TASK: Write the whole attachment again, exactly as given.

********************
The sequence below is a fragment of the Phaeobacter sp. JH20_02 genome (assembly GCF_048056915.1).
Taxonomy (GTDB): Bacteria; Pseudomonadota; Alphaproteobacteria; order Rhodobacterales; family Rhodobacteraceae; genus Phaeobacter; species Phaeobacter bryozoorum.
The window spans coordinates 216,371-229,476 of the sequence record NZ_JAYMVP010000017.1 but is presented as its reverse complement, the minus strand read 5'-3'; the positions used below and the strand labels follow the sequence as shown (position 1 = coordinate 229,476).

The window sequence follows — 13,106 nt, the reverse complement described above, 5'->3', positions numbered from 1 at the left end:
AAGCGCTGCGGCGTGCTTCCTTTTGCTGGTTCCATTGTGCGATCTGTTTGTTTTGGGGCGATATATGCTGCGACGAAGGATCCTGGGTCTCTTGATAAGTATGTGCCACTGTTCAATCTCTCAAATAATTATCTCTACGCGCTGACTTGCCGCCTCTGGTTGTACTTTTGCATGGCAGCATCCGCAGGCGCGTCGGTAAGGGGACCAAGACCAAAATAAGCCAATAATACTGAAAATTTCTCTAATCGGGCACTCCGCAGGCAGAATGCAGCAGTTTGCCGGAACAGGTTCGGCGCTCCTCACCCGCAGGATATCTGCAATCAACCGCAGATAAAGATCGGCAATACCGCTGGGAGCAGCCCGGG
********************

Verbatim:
The sequence below is a fragment of the Phaeobacter sp. JH20_02 genome (assembly GCF_048056915.1).
Taxonomy (GTDB): Bacteria; Pseudomonadota; Alphaproteobacteria; order Rhodobacterales; family Rhodobacteraceae; genus Phaeobacter; species Phaeobacter bryozoorum.
The window spans coordinates 216,371-229,476 of the sequence record NZ_JAYMVP010000017.1 but is presented as its reverse complement, the minus strand read 5'-3'; the positions used below and the strand labels follow the sequence as shown (position 1 = coordinate 229,476).

The window sequence follows — 13,106 nt, the reverse complement described above, 5'->3', positions numbered from 1 at the left end:
AAGCGCTGCGGCGTGCTTCCTTTTGCTGGTTCCATTGTGCGATCTGTTTGTTTTGGGGCGATATATGCTGCGACGAAGGATCCTGGGTCTCTTGATAAGTATGTGCCACTGTTCAATCTCTCAAATAATTATCTCTACGCGCTGACTTGCCGCCTCTGGTTGTACTTTTGCATGGCAGCATCCGCAGGCGCGTCGGTAAGGGGACCAAGACCAAAATAAGCCAATAATACTGAAAATTTCTCTAATCGGGCACTCCGCAGGCAGAATGCAGCAGTTTGCCGGAACAGGTTCGGCGCTCCTCACCCGCAGGATATCTGCAATCAACCGCAGATAAAGATCGGCAATACCGCTGGGAGCAGCCCGGG